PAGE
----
On 19 February 2019, from 17.30 till 18.30, the New Zealand historian Maartje Abbenhuis will speak in the Peace Palace Library about her most recent book "The Hague Conferences and International Politics, 1898-1915", which has been published by Bloomsbury.
Professor Alanna O'Malley, Chair United Nations Studies in Peace and Justice, Faculty of Governance and Global Affairs of Leiden University/The Hague University of Applied Sciences will moderate the book presentation.
Maartje Abbenhuis is also author of ‘An age of neutrals. Great power politics,1815-1914' (Cambridge University Press) and editor of ‘War, peace and international order? The legacies of the Hague
Maartje Abbenhuis has become a leading scholar in the field of International Relations and The Hague Peace Conferences over the last couple of years, she organizes well-attended international conferences, and she has previously held a Peace Palace Library Lecture.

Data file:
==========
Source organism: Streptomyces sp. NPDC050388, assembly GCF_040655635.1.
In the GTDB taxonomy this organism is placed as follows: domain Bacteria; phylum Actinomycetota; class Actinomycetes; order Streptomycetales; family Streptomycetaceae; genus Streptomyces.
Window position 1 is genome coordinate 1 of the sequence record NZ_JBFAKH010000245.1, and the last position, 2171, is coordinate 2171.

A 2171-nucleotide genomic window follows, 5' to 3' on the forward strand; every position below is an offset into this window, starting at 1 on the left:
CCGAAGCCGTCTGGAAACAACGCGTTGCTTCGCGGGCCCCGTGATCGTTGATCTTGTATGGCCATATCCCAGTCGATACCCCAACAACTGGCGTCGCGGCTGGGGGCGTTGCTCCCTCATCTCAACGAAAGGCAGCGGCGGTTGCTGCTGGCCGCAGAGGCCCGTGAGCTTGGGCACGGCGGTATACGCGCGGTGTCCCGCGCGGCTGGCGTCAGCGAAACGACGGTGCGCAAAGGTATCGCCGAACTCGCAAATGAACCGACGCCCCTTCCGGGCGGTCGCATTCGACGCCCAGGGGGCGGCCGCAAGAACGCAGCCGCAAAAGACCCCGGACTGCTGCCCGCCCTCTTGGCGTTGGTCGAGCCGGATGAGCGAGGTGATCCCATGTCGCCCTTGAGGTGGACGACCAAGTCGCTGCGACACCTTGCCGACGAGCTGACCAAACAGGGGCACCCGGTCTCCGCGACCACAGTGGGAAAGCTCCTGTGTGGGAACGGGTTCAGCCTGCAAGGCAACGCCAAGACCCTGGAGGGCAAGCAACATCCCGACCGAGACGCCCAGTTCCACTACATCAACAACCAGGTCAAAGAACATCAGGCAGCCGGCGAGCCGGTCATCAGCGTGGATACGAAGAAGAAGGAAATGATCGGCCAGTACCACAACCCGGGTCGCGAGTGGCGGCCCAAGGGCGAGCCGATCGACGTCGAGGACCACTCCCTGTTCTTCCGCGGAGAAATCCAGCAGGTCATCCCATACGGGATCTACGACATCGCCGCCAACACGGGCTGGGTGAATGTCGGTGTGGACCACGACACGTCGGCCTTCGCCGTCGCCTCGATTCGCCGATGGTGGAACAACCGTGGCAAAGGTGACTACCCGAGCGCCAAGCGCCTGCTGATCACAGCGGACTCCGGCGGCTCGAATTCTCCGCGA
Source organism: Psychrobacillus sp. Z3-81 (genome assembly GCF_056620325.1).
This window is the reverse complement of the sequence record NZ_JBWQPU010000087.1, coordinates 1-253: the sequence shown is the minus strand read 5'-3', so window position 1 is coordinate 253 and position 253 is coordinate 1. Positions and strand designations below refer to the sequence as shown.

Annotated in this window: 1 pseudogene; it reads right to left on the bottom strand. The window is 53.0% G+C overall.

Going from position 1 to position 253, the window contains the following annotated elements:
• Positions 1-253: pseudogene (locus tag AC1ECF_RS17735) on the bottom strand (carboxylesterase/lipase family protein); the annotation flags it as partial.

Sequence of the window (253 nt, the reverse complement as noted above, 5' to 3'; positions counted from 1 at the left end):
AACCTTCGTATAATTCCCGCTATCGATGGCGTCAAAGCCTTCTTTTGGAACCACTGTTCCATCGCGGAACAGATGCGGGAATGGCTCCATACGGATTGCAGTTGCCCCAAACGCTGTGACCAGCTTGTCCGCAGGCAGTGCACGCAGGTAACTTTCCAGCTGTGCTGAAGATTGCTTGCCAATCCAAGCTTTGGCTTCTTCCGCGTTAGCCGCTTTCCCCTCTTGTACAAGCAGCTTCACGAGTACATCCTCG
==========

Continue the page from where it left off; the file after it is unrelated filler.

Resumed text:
Abstract: Beginning with the extraordinary rescript by Tsar Nicholas II in August 1898 calling the world's governments to a disarmament conference, this book charts the history of the two Hague peace conferences of 1899 and 1907 – and the third conference of 1915 that was never held – using diplomatic correspondence, newspaper reports, contemporary publications and the papers of internationalist organizations and peace activists. Focusing on the international media frenzy that developed around them, Maartje Abbenhuis provides a new angle on the conferences. Highlighting the conventions that they brought about, she demonstrates how The Hague set the tone for international politics in the years leading up to the First World War, permeating media reports and shaping the views and activities of key organizations such as the inter-parliamentary union, the international council of women and the Institut de droit international (Institute of International Law). Based on extensive archival research in the Netherlands, Great Britain, Switzerland and the United States alongside contemporary publications in a range of languages, this book considers the history of the Hague conferences in a new way, and presents a powerful case for the importance of The Hague conferences in shaping twentieth century international politics.